Today, I had the pleasure to attend ArbCamp, an Open Spaces event that was held in the Ann Arbor area (at Washtenaw Community College). Over 100 people showed up. This event was incredibly well organized and, as with all of the Open Spaces events I've attended to date, an amazing learning experience. This time, I definitely talked myself into going. I wasn't sure I wanted to go … it was on a Saturday. It's time away from my kids. The topic of the event was "social networks and social media", so this a little outside of my area of interest as a developer, but heck. It was an Open Spaces event. I was confident that it would be cool and my husband encouraged me to go, that he and the kids would have a fun day without me (which they did at a cool indoor playground).
I'm SO glad that I went. As I've experienced in the past, it's hard to go to an open spaces event and NOT participate. Even when the topics are a bit outside of your interest, there's often SOMETHING that you would like to learn or experience or even contribute. This experience was no exception.
SRT is considering providing some space for coworking (allowing people to use our space, toward the idea of building collaborations, camaraderie, and broadening communication in the Ann Arbor area). We're running into a little pushback from our insurance company, who, to be comfortable with the idea, wants some cold hard cash. I had other questions that I wanted to ask so in spite of not having any answers, I convened (*) a session on Coworking: Opportunities and Challenges. It was great. I learned more about the way that people are coworking in Ann Arbor and elsewhere, and I got a lot of useful suggestions. And the other participants learned that there is more interest in coworking in Ann Arbor than they thought. I know about this: we've been getting inquiries.
(* Convening a session means that you add it to the schedule and take responsibility for showing up at the prescribed time and location and get things started, then get out of the way. And it's OK to convene a session about which you know nothing, toward the idea of getting answers!)
I went to several other sessions that others convened, including one on setting up a similar 1-day event for the ArborParent group. That's an interesting idea. I also went to one on B2B networking, where I learned a lot of things and hopefully provided some insight to others about the local community as well. The largest session that I attended was "Social Networking 101", where the topic was nominally LinkedIn, FaceBook, Twitter, etc., but the group moved in several directions, including the cool features of other software, about which I know NOTHING (but will likely learn). Some examples include: Jaiku and Pownce and Yahoo! Mash (which is WAY cool, according to the 20-somethings in attendance). We also talked about privacy online and how we all balance that (there was a separate session about balancing work and personal information while blogging, but I didn't attend that one).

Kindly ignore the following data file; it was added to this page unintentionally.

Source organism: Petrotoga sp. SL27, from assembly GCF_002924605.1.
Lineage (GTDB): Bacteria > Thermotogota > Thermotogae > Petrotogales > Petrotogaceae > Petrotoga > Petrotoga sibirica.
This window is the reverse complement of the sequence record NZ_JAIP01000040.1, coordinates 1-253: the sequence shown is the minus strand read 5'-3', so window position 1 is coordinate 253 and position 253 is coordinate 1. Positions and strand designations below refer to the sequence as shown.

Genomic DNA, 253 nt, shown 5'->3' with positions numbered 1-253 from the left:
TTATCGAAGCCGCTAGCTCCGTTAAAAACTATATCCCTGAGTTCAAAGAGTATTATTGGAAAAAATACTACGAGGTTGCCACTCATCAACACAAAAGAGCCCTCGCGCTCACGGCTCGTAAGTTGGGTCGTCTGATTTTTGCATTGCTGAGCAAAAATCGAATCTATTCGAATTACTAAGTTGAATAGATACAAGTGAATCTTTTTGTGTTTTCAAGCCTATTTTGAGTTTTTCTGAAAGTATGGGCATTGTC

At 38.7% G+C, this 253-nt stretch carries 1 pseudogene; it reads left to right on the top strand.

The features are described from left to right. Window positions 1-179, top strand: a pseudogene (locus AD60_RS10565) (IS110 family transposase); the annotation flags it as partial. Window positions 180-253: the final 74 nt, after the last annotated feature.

Late in the day,I convened a session on "Dynamics of Online Communities". We talked about our experiences with flame wars, moderating, meeting people in real life (IRL), building trust, acknowledging the "Grand Unseen Audience" (thanks Larry!), hot topics, sock puppets (I didn't know previously that this was the term for people who create a secondary identity for the purposes of criticizing others in an online community without "endangering" their "real" online persona!). Anyhow, it was an absolutely fascinating discussion, I thought.
Joseph Jaffe did a keynote at the end of the day (separate ticket, not necessary to pay for that to attend ArbCamp). I didn't go. The discussion sounded somewhat interesting but not interesting enough to me to miss dinner with my family and to encounter post Michigan football game traffic in Ann Arbor (100,000 people leaving the stadium all at the same time is definitely something to avoid!). There was an after-event gathering at Arbor Brewing Company, which may still be going on as I type this from my kitchen table.
I hope that people continue to organize open spaces events in Ann Arbor. I was warned by Bruce Eckel a few years ago that people often become spoiled by Open Spaces events and don't like to go back to traditional conferences. This definitely happened in my case, and we're adding a more significant open spaces component to CodeMash this year. As a member of the organizing committee, I would prefer to go 100% to open spaces, but we're not there yet (sigh). But today, with the speaker deadline past for CodeMash, I was at least happy to know that many of the very cool and interesting people who I met at ArbCamp will be welcome to speak at CodeMash, in the Open Spaces sessions!
I'll stop writing now in spite of still feeling excited about my day, and encourage everyone to go to Open Spaces events, even when they only seem like they might be marginally relevant to your life. When it comes right down to it, when you put interesting people in a room together and encourage them to TALK to one another, interesting things happen. You, too, may be spoiled for traditional conferences.